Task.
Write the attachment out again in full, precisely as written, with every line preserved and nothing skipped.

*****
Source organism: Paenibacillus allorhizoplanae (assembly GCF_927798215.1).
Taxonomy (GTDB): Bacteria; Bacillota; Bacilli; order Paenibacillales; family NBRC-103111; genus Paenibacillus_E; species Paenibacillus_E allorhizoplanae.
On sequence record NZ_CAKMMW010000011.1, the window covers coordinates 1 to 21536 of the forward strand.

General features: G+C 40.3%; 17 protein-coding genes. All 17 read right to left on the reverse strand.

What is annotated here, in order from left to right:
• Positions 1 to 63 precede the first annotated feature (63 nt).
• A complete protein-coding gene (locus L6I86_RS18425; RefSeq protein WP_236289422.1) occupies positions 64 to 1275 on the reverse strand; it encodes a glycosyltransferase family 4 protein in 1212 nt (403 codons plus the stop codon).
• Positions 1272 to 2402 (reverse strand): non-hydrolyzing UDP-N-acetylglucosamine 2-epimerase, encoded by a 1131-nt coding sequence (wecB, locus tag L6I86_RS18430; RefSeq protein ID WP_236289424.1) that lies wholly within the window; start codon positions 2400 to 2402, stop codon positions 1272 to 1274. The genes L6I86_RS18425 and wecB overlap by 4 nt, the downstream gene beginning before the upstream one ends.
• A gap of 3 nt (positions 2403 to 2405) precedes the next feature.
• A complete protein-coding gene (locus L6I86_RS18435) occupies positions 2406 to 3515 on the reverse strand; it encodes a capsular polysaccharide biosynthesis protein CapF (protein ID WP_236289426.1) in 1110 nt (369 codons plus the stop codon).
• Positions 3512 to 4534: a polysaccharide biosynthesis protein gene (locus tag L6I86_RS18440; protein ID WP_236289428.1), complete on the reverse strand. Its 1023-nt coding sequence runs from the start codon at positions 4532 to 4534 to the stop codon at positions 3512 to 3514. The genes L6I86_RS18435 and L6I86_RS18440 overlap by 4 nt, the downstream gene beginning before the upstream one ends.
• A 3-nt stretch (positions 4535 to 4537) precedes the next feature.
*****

Source organism: Paenibacillus allorhizoplanae (assembly GCF_927798215.1).
Taxonomy (GTDB): Bacteria; Bacillota; Bacilli; order Paenibacillales; family NBRC-103111; genus Paenibacillus_E; species Paenibacillus_E allorhizoplanae.
On sequence record NZ_CAKMMW010000011.1, the window covers coordinates 1 to 21536 of the forward strand.

General features: G+C 40.3%; 17 protein-coding genes. All 17 read right to left on the reverse strand.

What is annotated here, in order from left to right:
• Positions 1 to 63 precede the first annotated feature (63 nt).
• A complete protein-coding gene (locus L6I86_RS18425; RefSeq protein WP_236289422.1) occupies positions 64 to 1275 on the reverse strand; it encodes a glycosyltransferase family 4 protein in 1212 nt (403 codons plus the stop codon).
• Positions 1272 to 2402 (reverse strand): non-hydrolyzing UDP-N-acetylglucosamine 2-epimerase, encoded by a 1131-nt coding sequence (wecB, locus tag L6I86_RS18430; RefSeq protein ID WP_236289424.1) that lies wholly within the window; start codon positions 2400 to 2402, stop codon positions 1272 to 1274. The genes L6I86_RS18425 and wecB overlap by 4 nt, the downstream gene beginning before the upstream one ends.
• A gap of 3 nt (positions 2403 to 2405) precedes the next feature.
• A complete protein-coding gene (locus L6I86_RS18435) occupies positions 2406 to 3515 on the reverse strand; it encodes a capsular polysaccharide biosynthesis protein CapF (protein ID WP_236289426.1) in 1110 nt (369 codons plus the stop codon).
• Positions 3512 to 4534: a polysaccharide biosynthesis protein gene (locus tag L6I86_RS18440; protein ID WP_236289428.1), complete on the reverse strand. Its 1023-nt coding sequence runs from the start codon at positions 4532 to 4534 to the stop codon at positions 3512 to 3514. The genes L6I86_RS18435 and L6I86_RS18440 overlap by 4 nt, the downstream gene beginning before the upstream one ends.
• A 3-nt stretch (positions 4535 to 4537) precedes the next feature.